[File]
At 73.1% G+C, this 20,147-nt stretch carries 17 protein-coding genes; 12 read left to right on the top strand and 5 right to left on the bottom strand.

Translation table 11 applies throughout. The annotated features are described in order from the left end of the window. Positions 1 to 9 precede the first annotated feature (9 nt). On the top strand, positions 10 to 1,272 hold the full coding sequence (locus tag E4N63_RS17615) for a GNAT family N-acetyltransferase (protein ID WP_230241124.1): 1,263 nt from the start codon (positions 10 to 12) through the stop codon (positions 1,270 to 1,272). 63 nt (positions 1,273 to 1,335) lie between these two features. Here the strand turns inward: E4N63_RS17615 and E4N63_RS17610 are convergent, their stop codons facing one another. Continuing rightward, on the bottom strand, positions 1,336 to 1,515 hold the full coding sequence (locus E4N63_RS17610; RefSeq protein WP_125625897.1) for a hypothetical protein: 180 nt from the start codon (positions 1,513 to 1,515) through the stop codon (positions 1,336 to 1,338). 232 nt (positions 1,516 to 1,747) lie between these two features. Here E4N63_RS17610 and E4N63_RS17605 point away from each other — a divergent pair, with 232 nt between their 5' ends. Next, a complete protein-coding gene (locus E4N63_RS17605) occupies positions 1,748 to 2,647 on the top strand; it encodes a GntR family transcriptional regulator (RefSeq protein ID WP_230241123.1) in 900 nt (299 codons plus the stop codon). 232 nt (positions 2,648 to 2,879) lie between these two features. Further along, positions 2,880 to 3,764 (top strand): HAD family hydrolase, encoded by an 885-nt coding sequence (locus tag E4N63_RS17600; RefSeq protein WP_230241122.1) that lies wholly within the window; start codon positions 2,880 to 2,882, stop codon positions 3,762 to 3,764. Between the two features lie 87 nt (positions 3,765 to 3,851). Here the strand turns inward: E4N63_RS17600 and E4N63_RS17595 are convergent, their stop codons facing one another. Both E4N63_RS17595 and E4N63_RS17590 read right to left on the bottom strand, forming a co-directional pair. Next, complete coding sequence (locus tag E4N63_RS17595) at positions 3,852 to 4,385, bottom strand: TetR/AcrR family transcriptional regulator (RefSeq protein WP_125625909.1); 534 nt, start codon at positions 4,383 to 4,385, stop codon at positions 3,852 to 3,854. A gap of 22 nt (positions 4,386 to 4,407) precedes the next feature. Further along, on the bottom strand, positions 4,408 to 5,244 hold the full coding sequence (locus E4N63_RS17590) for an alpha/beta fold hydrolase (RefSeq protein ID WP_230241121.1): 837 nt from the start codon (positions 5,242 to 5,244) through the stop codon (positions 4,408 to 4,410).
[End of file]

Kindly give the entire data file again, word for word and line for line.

At 73.1% G+C, this 20,147-nt stretch carries 17 protein-coding genes; 12 read left to right on the top strand and 5 right to left on the bottom strand.

Translation table 11 applies throughout. The annotated features are described in order from the left end of the window. Positions 1 to 9 precede the first annotated feature (9 nt). On the top strand, positions 10 to 1,272 hold the full coding sequence (locus tag E4N63_RS17615) for a GNAT family N-acetyltransferase (protein ID WP_230241124.1): 1,263 nt from the start codon (positions 10 to 12) through the stop codon (positions 1,270 to 1,272). 63 nt (positions 1,273 to 1,335) lie between these two features. Here the strand turns inward: E4N63_RS17615 and E4N63_RS17610 are convergent, their stop codons facing one another. Continuing rightward, on the bottom strand, positions 1,336 to 1,515 hold the full coding sequence (locus E4N63_RS17610; RefSeq protein WP_125625897.1) for a hypothetical protein: 180 nt from the start codon (positions 1,513 to 1,515) through the stop codon (positions 1,336 to 1,338). 232 nt (positions 1,516 to 1,747) lie between these two features. Here E4N63_RS17610 and E4N63_RS17605 point away from each other — a divergent pair, with 232 nt between their 5' ends. Next, a complete protein-coding gene (locus E4N63_RS17605) occupies positions 1,748 to 2,647 on the top strand; it encodes a GntR family transcriptional regulator (RefSeq protein ID WP_230241123.1) in 900 nt (299 codons plus the stop codon). 232 nt (positions 2,648 to 2,879) lie between these two features. Further along, positions 2,880 to 3,764 (top strand): HAD family hydrolase, encoded by an 885-nt coding sequence (locus tag E4N63_RS17600; RefSeq protein WP_230241122.1) that lies wholly within the window; start codon positions 2,880 to 2,882, stop codon positions 3,762 to 3,764. Between the two features lie 87 nt (positions 3,765 to 3,851). Here the strand turns inward: E4N63_RS17600 and E4N63_RS17595 are convergent, their stop codons facing one another. Both E4N63_RS17595 and E4N63_RS17590 read right to left on the bottom strand, forming a co-directional pair. Next, complete coding sequence (locus tag E4N63_RS17595) at positions 3,852 to 4,385, bottom strand: TetR/AcrR family transcriptional regulator (RefSeq protein WP_125625909.1); 534 nt, start codon at positions 4,383 to 4,385, stop codon at positions 3,852 to 3,854. A gap of 22 nt (positions 4,386 to 4,407) precedes the next feature. Further along, on the bottom strand, positions 4,408 to 5,244 hold the full coding sequence (locus E4N63_RS17590) for an alpha/beta fold hydrolase (RefSeq protein ID WP_230241121.1): 837 nt from the start codon (positions 5,242 to 5,244) through the stop codon (positions 4,408 to 4,410).